Are bigger pixels less noisy?

Started 4 months ago | Discussions thread
Entropy512 Veteran Member • Posts: 5,234
Re: Are bigger pixels less noisy?
2

JahnG wrote:

Camera manufactors like Canon, Sony, (Panasonic) have made ”low noise” cameras with less and bigger ”pixels”. Do the manufactors not know what they are doing? (Some people in DPR say that such cameras are manufactored because the customers expect that sensors with bigger ””pixels” would be less noisy?)

Of note here: Despite carrying the "S" designation, you may notice that the majority of Sony's marketing for the A7SIII was not in regards to its capabilities at "nosebleed" ISO ratings, but in regards to its video capabilities.

That's because, when normalized to a given image size, PDR of most sensors has remained relatively constant for the past 5-6 years. There are some small variations, but not the huge improvements people remember seeing earlier in the development of digital cameras.

It used to be true that due to area on the sensor used for support circuitry, higher resolution sensors would have less "usable" light sensitive area - the pixels were smaller but the amount of space used by circuitry would not.

However we've advanced far enough that even vastly obsolete silicon fabs have feature size small enough to shrink that circuitry (for example, there's strong evidence the A6300 sensor is made on 45nm copper SOI - it hit market a year or so after Sony bought Yamagata TEC from Renesas and that facility was doing 45nm copper SOI, and the A6300 was the first Sony sensor marketed as using copper interconnects.  45nm copper SOI is vastly obsolete for other use cases.  A Chipworks article that is no longer available put Sony at around 180nm for the A7R and 250 for one 24MP A-mount FF sensor, and Canon at 500nm back in 2012) - in addition we have tricks such as backside illumination and (I believe Jim Kasson pointed this out a few years ago) gapless microlenses. These have allowed even high-resolution sensors to have high percentages of usable area.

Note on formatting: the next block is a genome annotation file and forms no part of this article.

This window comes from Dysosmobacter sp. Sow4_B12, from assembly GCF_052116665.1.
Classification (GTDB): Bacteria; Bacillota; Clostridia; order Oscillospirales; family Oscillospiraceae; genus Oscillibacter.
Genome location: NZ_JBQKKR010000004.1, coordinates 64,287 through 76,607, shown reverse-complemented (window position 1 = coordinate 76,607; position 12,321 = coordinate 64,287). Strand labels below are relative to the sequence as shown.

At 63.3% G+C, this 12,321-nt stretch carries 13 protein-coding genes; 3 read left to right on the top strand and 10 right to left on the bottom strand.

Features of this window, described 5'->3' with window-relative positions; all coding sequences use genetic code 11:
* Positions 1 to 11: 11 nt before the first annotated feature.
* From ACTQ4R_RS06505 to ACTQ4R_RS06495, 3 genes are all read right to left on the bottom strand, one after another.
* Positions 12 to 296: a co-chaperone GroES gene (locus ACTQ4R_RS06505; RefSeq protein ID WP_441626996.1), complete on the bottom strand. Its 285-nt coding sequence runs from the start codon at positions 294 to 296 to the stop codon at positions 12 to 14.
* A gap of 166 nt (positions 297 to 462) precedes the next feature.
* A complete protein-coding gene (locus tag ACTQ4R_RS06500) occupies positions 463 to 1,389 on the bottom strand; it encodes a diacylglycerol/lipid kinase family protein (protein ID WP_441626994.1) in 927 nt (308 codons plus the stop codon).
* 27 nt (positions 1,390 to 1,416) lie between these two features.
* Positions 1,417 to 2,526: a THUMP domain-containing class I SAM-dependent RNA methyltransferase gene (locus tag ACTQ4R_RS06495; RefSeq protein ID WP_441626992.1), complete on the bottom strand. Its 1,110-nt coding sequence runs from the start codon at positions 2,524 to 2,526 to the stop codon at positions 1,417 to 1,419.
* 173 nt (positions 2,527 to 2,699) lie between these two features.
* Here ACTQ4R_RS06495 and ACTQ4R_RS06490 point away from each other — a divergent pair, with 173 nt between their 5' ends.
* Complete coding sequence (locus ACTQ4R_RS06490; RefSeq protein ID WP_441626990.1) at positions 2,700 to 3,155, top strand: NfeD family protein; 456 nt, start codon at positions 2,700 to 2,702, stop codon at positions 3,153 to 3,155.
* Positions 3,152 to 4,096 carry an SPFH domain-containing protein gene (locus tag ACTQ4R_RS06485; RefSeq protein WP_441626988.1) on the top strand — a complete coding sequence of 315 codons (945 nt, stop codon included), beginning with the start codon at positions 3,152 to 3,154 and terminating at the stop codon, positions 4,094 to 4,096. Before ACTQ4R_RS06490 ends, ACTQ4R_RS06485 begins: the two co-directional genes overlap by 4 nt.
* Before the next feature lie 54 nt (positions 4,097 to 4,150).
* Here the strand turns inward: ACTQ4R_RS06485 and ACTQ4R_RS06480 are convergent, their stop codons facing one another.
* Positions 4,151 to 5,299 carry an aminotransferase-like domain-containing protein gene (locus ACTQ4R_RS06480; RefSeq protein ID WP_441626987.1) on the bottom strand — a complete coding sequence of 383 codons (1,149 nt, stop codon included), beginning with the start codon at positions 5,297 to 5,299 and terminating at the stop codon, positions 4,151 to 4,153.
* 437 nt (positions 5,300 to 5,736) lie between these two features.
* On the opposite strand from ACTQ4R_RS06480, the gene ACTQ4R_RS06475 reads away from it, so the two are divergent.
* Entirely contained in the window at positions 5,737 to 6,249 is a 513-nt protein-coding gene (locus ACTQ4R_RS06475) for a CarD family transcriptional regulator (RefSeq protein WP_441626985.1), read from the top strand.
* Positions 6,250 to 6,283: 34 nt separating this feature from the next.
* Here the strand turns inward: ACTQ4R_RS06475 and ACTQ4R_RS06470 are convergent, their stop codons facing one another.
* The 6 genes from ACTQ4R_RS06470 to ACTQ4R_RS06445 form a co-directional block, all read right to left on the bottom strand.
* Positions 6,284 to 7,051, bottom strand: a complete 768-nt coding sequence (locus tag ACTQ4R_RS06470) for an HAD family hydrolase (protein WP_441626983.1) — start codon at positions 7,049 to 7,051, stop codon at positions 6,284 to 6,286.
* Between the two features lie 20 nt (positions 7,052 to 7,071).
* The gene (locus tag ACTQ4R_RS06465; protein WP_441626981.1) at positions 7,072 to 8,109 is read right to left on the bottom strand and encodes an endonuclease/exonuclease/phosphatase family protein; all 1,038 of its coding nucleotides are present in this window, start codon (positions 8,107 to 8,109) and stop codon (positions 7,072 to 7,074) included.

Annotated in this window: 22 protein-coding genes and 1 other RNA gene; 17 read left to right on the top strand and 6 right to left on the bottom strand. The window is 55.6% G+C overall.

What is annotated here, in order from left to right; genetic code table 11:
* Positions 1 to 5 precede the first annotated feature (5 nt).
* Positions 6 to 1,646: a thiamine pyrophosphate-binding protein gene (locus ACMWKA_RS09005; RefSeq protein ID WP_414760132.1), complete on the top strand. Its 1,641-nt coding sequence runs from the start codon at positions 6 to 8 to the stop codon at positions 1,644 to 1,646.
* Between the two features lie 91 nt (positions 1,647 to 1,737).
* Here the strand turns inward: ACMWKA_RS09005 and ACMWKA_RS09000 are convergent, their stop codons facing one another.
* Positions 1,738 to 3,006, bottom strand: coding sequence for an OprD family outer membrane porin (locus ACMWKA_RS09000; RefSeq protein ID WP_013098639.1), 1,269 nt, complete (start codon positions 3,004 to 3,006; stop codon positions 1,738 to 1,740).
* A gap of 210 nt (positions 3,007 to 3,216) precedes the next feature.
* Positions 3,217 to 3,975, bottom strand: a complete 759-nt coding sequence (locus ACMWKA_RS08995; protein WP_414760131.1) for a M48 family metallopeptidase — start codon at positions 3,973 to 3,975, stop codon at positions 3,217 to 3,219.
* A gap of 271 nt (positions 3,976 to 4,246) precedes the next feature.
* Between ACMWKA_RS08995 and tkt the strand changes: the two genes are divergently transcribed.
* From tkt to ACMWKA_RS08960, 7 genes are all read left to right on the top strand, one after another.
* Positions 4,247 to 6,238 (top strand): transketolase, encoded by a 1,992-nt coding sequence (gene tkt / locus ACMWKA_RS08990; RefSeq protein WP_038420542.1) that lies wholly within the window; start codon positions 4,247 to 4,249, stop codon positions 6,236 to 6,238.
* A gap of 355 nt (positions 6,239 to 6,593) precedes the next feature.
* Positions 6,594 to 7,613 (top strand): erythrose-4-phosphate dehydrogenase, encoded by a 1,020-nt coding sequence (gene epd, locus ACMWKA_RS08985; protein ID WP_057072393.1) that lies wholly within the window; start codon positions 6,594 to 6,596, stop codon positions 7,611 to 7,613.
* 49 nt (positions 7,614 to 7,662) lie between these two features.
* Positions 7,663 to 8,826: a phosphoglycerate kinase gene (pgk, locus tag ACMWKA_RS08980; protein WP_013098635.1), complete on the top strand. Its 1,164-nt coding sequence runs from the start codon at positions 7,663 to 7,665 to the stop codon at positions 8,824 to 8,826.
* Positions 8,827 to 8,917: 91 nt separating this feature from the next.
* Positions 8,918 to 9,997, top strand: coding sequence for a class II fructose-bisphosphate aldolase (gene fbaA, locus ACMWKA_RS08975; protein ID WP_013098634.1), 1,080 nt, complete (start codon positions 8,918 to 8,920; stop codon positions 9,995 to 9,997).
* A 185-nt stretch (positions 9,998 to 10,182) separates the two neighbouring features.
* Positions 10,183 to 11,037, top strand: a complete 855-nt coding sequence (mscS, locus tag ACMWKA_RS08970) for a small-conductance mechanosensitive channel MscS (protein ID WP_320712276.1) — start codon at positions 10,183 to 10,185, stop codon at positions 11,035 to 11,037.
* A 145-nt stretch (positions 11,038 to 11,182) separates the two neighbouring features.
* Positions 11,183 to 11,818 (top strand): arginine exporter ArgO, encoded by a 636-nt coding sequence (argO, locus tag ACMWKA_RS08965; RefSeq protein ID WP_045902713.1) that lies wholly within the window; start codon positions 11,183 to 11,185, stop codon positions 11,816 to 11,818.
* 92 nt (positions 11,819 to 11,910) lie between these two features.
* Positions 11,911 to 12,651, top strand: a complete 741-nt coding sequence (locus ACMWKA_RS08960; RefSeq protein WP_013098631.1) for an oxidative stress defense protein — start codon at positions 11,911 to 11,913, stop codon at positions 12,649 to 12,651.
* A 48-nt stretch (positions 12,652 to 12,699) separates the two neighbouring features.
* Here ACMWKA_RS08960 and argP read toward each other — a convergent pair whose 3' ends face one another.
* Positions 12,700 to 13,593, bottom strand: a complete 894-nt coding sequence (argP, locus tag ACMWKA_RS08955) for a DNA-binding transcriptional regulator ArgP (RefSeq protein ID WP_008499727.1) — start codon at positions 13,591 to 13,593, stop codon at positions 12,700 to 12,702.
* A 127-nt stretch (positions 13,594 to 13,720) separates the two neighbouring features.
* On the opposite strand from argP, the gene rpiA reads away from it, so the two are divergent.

You can't get past 100% which is, I believe, why we're seeing a plateau in PDR performance over the past few years:

https://www.photonstophotos.net/Charts/PDR.htm#Sony%20ILCE-7M3,Sony%20ILCE-7RM2,Sony%20ILCE-7RM3,Sony%20ILCE-7RM4,Sony%20ILCE-7S,Sony%20ILCE-7SM3

Note that there's another metric, EDR, which is per-pixel dynamic range - this will be worse for smaller pixels due to reduced area (per Eric's post), but in many cases, it's PDR that matters because normal people don't pixel-peep at 100%.

What is more important nowadays in the "is this sensor resolution too high?" discussion is in terms of throughput, readout rates, and bandwidth.  More pixels means either higher bandwidth/througput requirements to meet a given framerate requirement, or lower framerates given a fixed bandwidth/throughput limit (for example, pretty much anything with a Sony BIONZ X never showed evidence of exceeding more than about 500 million pixels per second sustained multiframe throughput, except the A7R4 which hit 600 - only a 20% improvement over many years.  We didn't see a major change until the A7SIII and A1 with the new BIONZ XR.)  This is why you still see video-oriented bodies (like the S) maintain low pixel counts - low pixel count lets them hit higher framerates and less rolling shutter.

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